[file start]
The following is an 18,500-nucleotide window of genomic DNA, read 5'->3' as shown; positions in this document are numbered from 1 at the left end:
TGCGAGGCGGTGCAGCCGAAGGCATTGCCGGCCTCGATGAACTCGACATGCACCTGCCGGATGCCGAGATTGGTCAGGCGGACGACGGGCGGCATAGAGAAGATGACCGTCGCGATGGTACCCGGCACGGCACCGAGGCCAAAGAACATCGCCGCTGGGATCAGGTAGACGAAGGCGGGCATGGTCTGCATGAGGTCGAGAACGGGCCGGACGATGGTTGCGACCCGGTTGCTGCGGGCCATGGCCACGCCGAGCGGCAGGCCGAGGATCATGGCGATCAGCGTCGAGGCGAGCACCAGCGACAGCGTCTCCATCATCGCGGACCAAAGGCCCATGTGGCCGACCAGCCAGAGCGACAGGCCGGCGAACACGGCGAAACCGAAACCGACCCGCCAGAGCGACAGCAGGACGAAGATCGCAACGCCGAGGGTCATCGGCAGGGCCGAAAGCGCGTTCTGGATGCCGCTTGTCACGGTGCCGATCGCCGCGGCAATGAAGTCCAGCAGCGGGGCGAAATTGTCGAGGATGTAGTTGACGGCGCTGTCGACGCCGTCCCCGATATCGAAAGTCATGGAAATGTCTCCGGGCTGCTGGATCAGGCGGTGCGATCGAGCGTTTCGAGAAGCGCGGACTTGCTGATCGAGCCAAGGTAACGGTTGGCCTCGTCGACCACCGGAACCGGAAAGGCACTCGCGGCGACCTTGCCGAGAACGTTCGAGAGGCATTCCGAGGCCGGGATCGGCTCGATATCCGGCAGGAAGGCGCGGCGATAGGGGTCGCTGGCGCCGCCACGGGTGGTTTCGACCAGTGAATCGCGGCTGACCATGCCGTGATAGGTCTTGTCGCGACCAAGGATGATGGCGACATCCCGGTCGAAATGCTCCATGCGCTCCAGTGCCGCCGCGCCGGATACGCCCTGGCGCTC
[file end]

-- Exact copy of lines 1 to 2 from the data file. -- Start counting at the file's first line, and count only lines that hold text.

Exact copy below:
The following is an 18,500-nucleotide window of genomic DNA, read 5'->3' as shown; positions in this document are numbered from 1 at the left end:
TGCGAGGCGGTGCAGCCGAAGGCATTGCCGGCCTCGATGAACTCGACATGCACCTGCCGGATGCCGAGATTGGTCAGGCGGACGACGGGCGGCATAGAGAAGATGACCGTCGCGATGGTACCCGGCACGGCACCGAGGCCAAAGAACATCGCCGCTGGGATCAGGTAGACGAAGGCGGGCATGGTCTGCATGAGGTCGAGAACGGGCCGGACGATGGTTGCGACCCGGTTGCTGCGGGCCATGGCCACGCCGAGCGGCAGGCCGAGGATCATGGCGATCAGCGTCGAGGCGAGCACCAGCGACAGCGTCTCCATCATCGCGGACCAAAGGCCCATGTGGCCGACCAGCCAGAGCGACAGGCCGGCGAACACGGCGAAACCGAAACCGACCCGCCAGAGCGACAGCAGGACGAAGATCGCAACGCCGAGGGTCATCGGCAGGGCCGAAAGCGCGTTCTGGATGCCGCTTGTCACGGTGCCGATCGCCGCGGCAATGAAGTCCAGCAGCGGGGCGAAATTGTCGAGGATGTAGTTGACGGCGCTGTCGACGCCGTCCCCGATATCGAAAGTCATGGAAATGTCTCCGGGCTGCTGGATCAGGCGGTGCGATCGAGCGTTTCGAGAAGCGCGGACTTGCTGATCGAGCCAAGGTAACGGTTGGCCTCGTCGACCACCGGAACCGGAAAGGCACTCGCGGCGACCTTGCCGAGAACGTTCGAGAGGCATTCCGAGGCCGGGATCGGCTCGATATCCGGCAGGAAGGCGCGGCGATAGGGGTCGCTGGCGCCGCCACGGGTGGTTTCGACCAGTGAATCGCGGCTGACCATGCCGTGATAGGTCTTGTCGCGACCAAGGATGATGGCGACATCCCGGTCGAAATGCTCCATGCGCTCCAGTGCCGCCGCGCCGGATACGCCCTGGCGCTC